Leveraging RCM solutions to succeed in a value-based world

Healthcare industry experts discussed the evolving landscape of revenue cycle management during a panel titled, "Revenue Cycle Solutions and Trends" at Becker's 2nd Annual CIO/HIT + Revenue Cycle Conference.

The panelists included:

  • Brad Cook, vice president of revenue cycle management at Albuquerque, N.M.-based Presbyterian Healthcare Services 
  • Rosemary Sheehan, vice president of revenue cycle operations at Boston-based Partners Healthcare 
  • Jonathan Wiik, principal of revenue cycle management and healthcare solutions at Parker, Colo.-based TransUnion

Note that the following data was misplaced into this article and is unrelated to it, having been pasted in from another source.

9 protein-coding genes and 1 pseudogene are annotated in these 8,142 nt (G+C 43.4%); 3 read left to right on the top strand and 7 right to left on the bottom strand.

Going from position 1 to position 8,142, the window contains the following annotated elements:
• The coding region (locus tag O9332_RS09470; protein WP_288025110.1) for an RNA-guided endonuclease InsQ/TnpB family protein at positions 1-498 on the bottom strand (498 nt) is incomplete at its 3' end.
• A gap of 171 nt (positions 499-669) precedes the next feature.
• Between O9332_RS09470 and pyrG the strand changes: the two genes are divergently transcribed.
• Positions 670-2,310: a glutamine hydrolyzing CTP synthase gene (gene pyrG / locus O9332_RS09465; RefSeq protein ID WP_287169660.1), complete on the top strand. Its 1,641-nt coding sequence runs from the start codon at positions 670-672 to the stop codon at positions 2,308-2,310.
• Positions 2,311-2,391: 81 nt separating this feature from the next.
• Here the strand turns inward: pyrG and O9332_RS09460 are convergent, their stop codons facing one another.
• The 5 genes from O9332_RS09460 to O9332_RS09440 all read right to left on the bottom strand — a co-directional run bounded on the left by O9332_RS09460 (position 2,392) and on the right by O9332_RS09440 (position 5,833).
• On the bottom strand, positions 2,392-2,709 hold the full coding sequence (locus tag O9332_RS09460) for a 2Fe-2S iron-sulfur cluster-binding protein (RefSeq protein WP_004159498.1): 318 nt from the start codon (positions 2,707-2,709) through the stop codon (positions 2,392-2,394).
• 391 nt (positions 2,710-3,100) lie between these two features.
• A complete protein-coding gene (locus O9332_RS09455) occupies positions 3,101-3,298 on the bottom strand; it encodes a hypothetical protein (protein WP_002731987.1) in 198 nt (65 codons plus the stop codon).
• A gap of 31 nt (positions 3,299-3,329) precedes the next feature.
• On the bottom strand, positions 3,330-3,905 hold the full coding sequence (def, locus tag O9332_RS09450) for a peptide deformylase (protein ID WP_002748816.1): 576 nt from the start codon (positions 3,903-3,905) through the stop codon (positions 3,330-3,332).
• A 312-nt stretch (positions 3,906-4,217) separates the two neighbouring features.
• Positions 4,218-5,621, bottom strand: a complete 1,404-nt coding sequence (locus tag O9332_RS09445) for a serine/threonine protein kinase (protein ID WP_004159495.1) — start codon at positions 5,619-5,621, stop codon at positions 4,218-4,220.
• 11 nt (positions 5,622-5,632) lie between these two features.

"The industry is changing dramatically right before our eyes and I think we have to really need to shift and have a healthy blend of technology assisting our personnel and being successful," said Mr. Cook. "We as a revenue cycle group of leaders generally react."

High-deductible health plans & service estimates
Ultimately, high-deductible health plans have created a debt issue for hospitals, said Mr. Wiik. Patient education, therefore, is critical in the billing process. Mr. Wiik said his previous hospital made patient calls for any bills more than $500. Patient financial engagement bodes well for a hospital's RCM.

"It's not transparency and consumerism — those are two buzz words — it's about making [the industry] like everything else, making that consumer experience happen," said Mr. Wiik.

Ms. Sheehan jumped in, adding a person wouldn't have his or her car repaired without knowing the cost beforehand, yet "we expect patients to show up, blindly trust providers and then pay these massive deductibles."